HW XXXXXXXXXXSpatial Competition 1

XXXXXXXXXXDowns’ XXXXXXXXXXmodel of electoral competition assumes that candidates

care only about winning the election. One reason for this is the conjecture that

such a candidate has a competitive advantage over opponents with other

motivations. To evaluate this possibility, consider an electoral contest over a

one-dimensional policy space [−1,1] between candidate A, who desires only to

win an election, and candidate B, who cares only about the policy outcome.

Specifically, B’s policy preferences are single-peaked, with an ideal point at 0.9.

Either candidate may adopt any policy platform in the policy space, but must

implement that policy if she wins office. Suppose that there are 21 voters,

whose preferences are single-peaked, with ideal points located at

−1.0,−0.9,−0.8, … ,0.8,0.9, and 1.0, and that each votes for the candidate

whose policy platform is closer to his/her ideal point (flipping a coin if they are

equidistant).

The candidates must announce their platform positions simultaneously.

An equili

ium in this context consists of a pair (????, ????) of policy platforms such

that, given the position of the other candidate, neither candidate regrets her

own platform choice. Answer the following, and explain your reasoning.

a. (+2) Does (0,0) constitute an equili

ium?

. (+2) Are there any equili

ia in which candidate ?? receives a higher

vote share than candidate ???

c. (+2) Are there any equili

ia in which 0.9 is the policy outcome?

d. (+2) Identify one pair of equili

ium platforms other than any that

have been noted above, or state that none exists and explain your

easoning.

HW XXXXXXXXXXSpatial Competition 2

XXXXXXXXXXConsider the following variation on the original Downsian model. There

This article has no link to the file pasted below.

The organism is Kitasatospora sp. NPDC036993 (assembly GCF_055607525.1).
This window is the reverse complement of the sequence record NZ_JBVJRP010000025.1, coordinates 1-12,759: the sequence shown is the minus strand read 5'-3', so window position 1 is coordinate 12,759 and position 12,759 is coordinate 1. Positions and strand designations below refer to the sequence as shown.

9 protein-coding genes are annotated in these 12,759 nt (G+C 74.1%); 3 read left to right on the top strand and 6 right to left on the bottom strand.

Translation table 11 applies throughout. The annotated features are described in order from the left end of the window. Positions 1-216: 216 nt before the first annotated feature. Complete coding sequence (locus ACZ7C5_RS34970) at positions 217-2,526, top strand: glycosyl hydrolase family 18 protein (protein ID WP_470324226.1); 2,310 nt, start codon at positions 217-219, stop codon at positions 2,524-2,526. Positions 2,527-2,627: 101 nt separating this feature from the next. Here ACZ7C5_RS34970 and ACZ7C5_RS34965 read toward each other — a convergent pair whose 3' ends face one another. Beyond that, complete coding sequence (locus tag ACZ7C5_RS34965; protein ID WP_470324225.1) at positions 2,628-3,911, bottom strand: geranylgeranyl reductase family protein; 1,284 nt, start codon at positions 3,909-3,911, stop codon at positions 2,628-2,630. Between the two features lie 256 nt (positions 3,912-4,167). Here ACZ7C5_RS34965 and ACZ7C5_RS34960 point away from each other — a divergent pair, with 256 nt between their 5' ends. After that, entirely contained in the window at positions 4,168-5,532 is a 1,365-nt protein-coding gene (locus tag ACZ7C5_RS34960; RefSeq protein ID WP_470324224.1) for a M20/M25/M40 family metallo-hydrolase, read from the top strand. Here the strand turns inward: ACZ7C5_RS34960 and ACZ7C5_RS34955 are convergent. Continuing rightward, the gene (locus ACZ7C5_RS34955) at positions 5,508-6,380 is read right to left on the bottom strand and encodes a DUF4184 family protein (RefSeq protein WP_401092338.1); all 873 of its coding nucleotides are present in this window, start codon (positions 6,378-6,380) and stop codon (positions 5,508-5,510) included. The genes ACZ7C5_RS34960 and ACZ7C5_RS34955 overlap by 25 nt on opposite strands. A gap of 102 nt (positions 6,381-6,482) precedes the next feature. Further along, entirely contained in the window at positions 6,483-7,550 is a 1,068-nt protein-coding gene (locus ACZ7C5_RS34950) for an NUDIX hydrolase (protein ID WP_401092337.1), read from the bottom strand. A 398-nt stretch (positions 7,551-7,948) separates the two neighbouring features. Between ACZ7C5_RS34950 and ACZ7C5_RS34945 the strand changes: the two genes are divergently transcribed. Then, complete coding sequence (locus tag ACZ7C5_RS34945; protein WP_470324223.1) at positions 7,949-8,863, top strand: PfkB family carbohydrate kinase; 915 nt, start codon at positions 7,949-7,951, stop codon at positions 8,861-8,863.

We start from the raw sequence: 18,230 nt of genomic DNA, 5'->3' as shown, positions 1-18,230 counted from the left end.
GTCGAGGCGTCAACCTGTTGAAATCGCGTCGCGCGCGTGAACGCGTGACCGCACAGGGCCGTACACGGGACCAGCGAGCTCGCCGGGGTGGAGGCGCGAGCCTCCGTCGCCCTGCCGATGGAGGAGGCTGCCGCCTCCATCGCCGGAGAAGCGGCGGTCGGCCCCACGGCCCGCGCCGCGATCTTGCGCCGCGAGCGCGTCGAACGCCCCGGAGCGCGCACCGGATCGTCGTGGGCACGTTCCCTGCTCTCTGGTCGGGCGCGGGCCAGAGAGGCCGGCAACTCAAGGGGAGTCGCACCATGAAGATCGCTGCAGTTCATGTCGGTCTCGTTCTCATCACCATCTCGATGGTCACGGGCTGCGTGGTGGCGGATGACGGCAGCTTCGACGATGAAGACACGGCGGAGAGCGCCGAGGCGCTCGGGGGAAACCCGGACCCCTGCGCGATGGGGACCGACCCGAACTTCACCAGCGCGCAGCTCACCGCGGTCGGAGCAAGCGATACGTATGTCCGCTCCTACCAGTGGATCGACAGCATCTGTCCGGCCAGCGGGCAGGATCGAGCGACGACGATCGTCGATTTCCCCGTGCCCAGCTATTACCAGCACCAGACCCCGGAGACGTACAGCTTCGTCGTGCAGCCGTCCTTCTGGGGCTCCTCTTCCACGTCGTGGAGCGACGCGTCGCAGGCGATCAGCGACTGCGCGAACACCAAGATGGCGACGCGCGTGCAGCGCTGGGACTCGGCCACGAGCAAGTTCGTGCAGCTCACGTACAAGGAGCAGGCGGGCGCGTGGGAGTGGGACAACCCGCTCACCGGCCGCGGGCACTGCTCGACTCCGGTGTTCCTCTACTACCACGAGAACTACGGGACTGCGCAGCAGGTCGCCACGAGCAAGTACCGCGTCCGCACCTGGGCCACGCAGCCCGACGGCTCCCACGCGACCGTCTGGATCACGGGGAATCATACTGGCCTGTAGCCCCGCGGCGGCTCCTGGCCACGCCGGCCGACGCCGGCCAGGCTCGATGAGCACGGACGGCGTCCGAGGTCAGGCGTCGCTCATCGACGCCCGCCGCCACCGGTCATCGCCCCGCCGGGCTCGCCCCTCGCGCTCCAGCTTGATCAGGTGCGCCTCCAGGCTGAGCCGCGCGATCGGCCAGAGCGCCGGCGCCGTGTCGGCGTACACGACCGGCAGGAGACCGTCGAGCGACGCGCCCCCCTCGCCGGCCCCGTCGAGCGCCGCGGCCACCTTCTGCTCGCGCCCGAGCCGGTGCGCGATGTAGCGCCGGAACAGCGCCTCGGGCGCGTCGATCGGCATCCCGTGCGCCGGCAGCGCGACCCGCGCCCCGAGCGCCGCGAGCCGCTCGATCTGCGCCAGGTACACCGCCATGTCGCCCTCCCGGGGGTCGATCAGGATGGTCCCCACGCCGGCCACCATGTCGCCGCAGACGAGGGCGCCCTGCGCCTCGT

are infinitely many voters, with ideal points distributed uniformly on [−1,1]. If

policy ?? is implemented, then a voter with ideal point ??�?? derives utility ????(??) =

−(?? − ??�??)2. Suppose further that voters abstain if they feel indifferent or

alienated. Specifically, a voter votes ?? if both of the following conditions are

satisfied,

(1) |????(????) − ????(????)| > .1

(2) ????(????) > −.3

and votes ?? if symmetric conditions are satisfied but abstains otherwise. Now

suppose that candidates ?? is an incumbent and has committed to implement

policy ???? = −0.5. If candidate ?? adopts the median position, what will be each

candidate’s vote share?

HW XXXXXXXXXXMultidimensional Spatial Competition

XXXXXXXXXXConsider spatial voting over a two-dimensional issue by five citizens, A, B,

C, D, and E, who have single-peaked preferences (with circular indifference

curves), with ideal policy bundles (-2,0), (-1,0), (0,1), (1,0), and (2,0), respectively.

The utility ???? = −??2 from policy pair (??1, ??2) to a voter with ideal point (??1,??2)

decreases quadratically in the distance ?? = �(??1 − ??1)2 + (??2 − ??2)2 between

(??1, ??2) and (??1,??2). These citizens must vote for candidate ?? or candidate ??,

who are office motivated and who each commit to platforms consisting of one

policy in each dimension.

a. (+2) Do ???? = (0,0) and ???? = (0,0) together constitute an equili

ium?

Why or why not?

. (+4) Now assume that candidate R has a valence advantage of . 9 over

candidate S. If candidate R adopted the policy bundle ???? = (0,0), is R